How Early Christians Were Taught: the School of Alexandria
Carthage was an important See of Africa but did not compare to the stature of a See like that of Alexandria and its catechetical school. Egypt’s unique and unparalleled features made it a rich environment in which the gospel and theology could flourish. As Philip Schaff puts it,
“Alexandria… was the metropolis of Egypt, the flourishing seat of commerce, of Grecian and Jewish learning, and of the greatest library of the ancient world, and was destined to become one of the great centers of Christianity, the rival of Antioch and Rome. There the religious life of Palestine and the intellectual culture of Greece commingled and prepared the way for the first school of theology which aimed at a philosophic comprehension and vindication of the truths of revelation.”
The School of Alexandria was not restricted to teaching Christian theology. It began with the secular sciences, moral and religious philosophy. Christian theology was divided into three major branches: a course for catechumens who were candidates for baptism and were being introduced to the principles of Christianity, a course on Christian morals and ethics, and an advanced course on divine wisdom and Christian spirituality. Among the most prominent teachers of the school of Alexandria was Origen who composed voluminous commentaries on Scripture. George Leonard Prestige records how one of Origen’s famous students felt about learning under his guidance,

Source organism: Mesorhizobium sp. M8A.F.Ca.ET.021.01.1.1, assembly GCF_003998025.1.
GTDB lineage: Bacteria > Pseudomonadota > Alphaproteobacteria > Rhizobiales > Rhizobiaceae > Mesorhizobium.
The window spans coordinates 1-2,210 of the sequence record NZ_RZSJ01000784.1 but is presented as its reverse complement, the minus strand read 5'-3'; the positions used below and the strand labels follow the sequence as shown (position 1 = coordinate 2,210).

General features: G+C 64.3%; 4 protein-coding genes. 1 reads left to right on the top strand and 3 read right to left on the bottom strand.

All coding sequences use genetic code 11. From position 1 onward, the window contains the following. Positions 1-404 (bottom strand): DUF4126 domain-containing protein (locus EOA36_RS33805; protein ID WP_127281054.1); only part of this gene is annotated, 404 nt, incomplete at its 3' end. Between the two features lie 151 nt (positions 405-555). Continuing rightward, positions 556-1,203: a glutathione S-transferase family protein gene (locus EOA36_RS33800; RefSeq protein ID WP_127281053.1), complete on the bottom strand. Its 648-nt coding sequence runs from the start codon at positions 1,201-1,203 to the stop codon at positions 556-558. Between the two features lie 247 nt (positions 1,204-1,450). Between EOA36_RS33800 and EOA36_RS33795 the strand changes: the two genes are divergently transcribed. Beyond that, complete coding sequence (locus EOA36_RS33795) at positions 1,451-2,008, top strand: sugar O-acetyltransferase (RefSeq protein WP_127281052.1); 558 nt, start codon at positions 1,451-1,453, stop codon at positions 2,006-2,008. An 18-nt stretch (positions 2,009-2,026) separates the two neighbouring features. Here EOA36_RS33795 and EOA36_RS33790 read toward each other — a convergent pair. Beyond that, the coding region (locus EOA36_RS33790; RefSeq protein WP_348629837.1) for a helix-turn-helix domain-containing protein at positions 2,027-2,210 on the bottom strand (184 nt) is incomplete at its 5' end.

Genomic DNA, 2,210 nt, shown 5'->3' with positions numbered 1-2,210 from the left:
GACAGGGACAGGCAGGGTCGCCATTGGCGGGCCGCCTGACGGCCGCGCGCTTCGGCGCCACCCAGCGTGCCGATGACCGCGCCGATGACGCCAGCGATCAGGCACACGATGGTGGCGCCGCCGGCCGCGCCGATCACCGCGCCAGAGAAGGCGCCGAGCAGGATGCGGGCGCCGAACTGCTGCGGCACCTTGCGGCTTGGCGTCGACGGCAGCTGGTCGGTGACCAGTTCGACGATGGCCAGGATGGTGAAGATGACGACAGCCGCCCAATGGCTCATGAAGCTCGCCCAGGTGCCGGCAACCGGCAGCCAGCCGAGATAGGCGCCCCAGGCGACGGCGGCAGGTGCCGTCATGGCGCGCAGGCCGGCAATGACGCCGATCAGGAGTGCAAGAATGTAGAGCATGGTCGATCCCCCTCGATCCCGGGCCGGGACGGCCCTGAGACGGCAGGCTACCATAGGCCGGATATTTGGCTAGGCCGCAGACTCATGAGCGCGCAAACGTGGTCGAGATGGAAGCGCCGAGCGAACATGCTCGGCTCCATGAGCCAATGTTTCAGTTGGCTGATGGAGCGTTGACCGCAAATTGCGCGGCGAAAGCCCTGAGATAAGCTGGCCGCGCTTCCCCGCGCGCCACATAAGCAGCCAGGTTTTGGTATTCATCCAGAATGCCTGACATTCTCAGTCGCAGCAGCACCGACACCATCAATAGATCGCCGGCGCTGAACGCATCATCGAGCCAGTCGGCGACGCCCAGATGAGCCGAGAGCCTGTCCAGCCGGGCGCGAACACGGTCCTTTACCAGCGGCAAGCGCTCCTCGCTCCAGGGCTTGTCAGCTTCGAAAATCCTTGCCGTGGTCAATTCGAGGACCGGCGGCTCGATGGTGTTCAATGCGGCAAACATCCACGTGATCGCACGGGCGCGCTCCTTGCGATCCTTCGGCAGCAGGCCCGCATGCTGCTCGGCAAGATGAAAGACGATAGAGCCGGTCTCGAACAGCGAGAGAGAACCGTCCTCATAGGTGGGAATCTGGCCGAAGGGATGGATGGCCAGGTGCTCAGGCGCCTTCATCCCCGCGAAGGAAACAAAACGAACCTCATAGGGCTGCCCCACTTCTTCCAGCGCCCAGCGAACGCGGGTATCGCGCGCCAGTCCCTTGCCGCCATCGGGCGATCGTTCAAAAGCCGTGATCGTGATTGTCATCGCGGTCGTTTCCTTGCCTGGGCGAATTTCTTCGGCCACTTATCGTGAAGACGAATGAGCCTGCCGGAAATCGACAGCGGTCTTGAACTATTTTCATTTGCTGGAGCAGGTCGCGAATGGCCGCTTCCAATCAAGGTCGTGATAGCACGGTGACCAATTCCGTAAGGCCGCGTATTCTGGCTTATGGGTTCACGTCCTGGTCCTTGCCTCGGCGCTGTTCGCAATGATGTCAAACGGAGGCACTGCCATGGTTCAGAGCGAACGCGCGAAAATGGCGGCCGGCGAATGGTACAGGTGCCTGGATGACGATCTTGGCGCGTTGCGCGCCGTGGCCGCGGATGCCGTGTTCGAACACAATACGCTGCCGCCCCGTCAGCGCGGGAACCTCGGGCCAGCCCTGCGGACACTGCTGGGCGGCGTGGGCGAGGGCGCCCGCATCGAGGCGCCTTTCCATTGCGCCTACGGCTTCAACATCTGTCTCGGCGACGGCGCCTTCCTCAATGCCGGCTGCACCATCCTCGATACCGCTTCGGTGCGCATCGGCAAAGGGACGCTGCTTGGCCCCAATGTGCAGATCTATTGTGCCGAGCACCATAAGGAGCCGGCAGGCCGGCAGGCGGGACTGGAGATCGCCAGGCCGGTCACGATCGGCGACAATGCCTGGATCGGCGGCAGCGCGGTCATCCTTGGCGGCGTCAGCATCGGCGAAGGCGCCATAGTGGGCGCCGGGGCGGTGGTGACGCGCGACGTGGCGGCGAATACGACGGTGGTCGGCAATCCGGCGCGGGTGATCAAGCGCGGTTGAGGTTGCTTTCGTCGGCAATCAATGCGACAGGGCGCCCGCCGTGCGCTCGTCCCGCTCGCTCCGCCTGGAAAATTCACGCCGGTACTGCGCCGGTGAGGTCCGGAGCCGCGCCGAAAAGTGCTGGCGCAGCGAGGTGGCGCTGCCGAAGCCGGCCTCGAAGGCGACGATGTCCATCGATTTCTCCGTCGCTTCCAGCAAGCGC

“To be under the intellectual charge of Origen, says Gregory [probably the Thaumatorgos], was like living in a garden where fruits of the mind sprang up without toil to be happy with gladness by the happy occupants; ‘he truly was a paradise to us, after the likeness of the paradise of God;’ to leave him was to renascent the experience of Adam after the Fall. Few teachers have ever won so remarkable a testimonial from their pupils”
Fr. Tadros Malaty records that the distinctive characteristics of the school of Alexandria in his book The School of Alexandria before Origen. Among these characteristics are: (1) the centrality of the doctrine of deification, (2) the centrality of soteriological theology, (3) oneness of life among the students and teachers, (4) a life of repentance, (5) adoption of Hellenic philosophical, (6) minimal time spent on defining theological terms, and (7) an Ecumenical spirit where students from different dioceses were equally welcomed into the school of Alexandria.